April is National Oral Cancer Awareness Month. As a dentist by training, I like to take part in educating our community about this disease especially that over 51,000 individuals in the United States estimated to develop oral cancer in 2018.
What is Oral Cancer?
Surprisingly, oral cancer is more common than Hodgkin’s disease, leukemia, brain cancer and cancers of stomach. April 8-15 is designated as the Oral Head and Neck Cancer Awareness Week to raise awareness about oral cancer in public. What do we know about this deadly disease?
It’s hard to determine what causes oral cancer and it varies on an individual basis. But more often than not, oral cancer is caused by continuous smoking and use of tobacco products and alcohol, as shown in the American Dental Hygienist Association data. Those who both smoke and drink are 15 times more likely to develop oral cancer than others. Human papillomavirus (HPV) infection is also a major contributor to oral cancer. Oral Cancer Foundation highlights all factors that can help prevent head and oral cancers.
The American Academy of Oral Medicine notes several main symptoms to look for. Oral cancer shows itself as soreness or irritation that doesn’t heal, red or white patches, numbness, pain or bleeding in your mouth or on lips, lumps and thickening tissues, rough spots and eroded areas around your mouth. It’s accompanied by difficulty in chewing, swallowing, speaking, or moving your jaw or tongue. It can also causes changes in your bite and the way your teeth fit together when you close your mouth.
Oral cancer has become a major cause of death and disfigurement in the United States, as 8,000 people die from it each year, according to the National Cancer Institute (NCI) oral cancer data. Cancers of the mouth and upper throat or neck kill nearly one person every hour of every single day, as The American Academy of Oral Medicine reports. Their research shows that 40 percent of the people newly diagnosed with these cancers will not survive longer than five years. Many of those who do survive, suffer long-term problems, such as severe facial disfigurement or difficulties with eating and speaking.
Prevent and Detect Oral Cancer Early
We know that in its early stages, oral cancer can be treated in up to 90% of cases. That’s why it’s important to be aware of early detection – do not hesitate to contact your doctor.
Oral Cancer Self-Exam
The following is an oral cancer self-examination:
- Head and neck: look at your face and neck in a mirror. Normally, the left and right sides of the face have the same shape and are roughly symmetrical. Look for any lumps, bumps, or swellings that are only on one side of your face.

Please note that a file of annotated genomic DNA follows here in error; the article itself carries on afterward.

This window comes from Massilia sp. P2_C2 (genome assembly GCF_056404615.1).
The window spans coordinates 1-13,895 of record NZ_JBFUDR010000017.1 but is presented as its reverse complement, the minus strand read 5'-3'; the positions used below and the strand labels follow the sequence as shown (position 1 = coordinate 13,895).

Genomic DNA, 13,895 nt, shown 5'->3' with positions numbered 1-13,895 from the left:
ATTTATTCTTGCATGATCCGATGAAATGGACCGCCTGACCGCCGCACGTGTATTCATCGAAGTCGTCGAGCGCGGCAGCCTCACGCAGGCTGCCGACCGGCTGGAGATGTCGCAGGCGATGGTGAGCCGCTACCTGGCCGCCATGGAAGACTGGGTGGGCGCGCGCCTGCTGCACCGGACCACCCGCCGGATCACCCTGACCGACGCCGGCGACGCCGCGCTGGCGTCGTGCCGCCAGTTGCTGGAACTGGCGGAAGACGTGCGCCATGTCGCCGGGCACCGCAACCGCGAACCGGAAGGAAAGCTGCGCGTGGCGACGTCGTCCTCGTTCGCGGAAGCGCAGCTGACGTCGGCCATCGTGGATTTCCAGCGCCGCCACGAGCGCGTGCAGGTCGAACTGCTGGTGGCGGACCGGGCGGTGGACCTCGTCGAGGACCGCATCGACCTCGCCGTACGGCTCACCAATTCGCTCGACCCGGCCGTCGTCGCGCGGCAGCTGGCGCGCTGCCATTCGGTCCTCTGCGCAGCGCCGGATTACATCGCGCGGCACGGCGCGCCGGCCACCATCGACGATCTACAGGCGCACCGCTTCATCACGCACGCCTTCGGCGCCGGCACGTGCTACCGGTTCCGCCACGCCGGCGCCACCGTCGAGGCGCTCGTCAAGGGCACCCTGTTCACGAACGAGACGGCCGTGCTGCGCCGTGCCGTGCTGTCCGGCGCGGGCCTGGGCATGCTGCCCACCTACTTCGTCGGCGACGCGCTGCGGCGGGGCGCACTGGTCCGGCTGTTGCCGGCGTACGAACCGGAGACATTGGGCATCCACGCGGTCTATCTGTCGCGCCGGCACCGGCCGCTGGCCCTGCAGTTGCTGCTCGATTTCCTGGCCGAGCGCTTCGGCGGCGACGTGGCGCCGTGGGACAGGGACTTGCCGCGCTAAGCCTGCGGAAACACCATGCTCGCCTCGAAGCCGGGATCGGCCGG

- Face: examine the skin on your face for changes in color or size, sores, moles, or growths.
- Neck: press along the sides and front of the neck for tenderness or lumps.
- Lips: pull your lower lip down and look for sores or color changes.Then, use your thumb and forefinger to feel the lip for lumps, bumps, or changes in texture. Repeat this on your upper lip.
- Cheek: examine your inner cheek for red, white, or dark patches. Put your index finger on the inside of your cheek and your thumb on the outside. Gently squeeze and roll both sides of your cheeks between your fingers to check for any lumps or areas of tenderness.
- Roof of the mouth: tilt your head back and open your mouth wide to look for any lumps and see if the color is different from usual. Touch the roof of your mouth to feel for lumps.
- Floor of the mouth and tongue: extend your tongue and look at the top surface for color and texture. Pull your tongue forward to look at both sides for any swellings or color changes. Examine the underside of the tongue by placing the tip of your tongue on the roof of your mouth. Look at the floor of your mouth and the underside of your tongue for color changes, and press your finger against the underside of your tongue to feel for any lumps or swellings.
If you find anything out of the ordinary—particularly anything that does not heal or go away in two weeks, or that has recently changed—discuss it with your oral health professional or physician.
What does orthodontics have to do with oral cancer?
As with any cancer, If oral cancer goes undetected, it spreads to other parts of the body and becomes nearly impossible to treat. The oral cancer screening (the head and neck exam) is one of the most critical and essential components of your usual dental examination – it should be routinely performed by your doctor, including your orthodontist. Every dental professional, like your dental hygienists, dentists and orthodontists, should be able to note any suspicious changes and encourage you to seek medical care.
the head and neck exam is one of the most critical and essential components of your usual dental routine – it should be routinely performed by your doctor, including your orthodontist.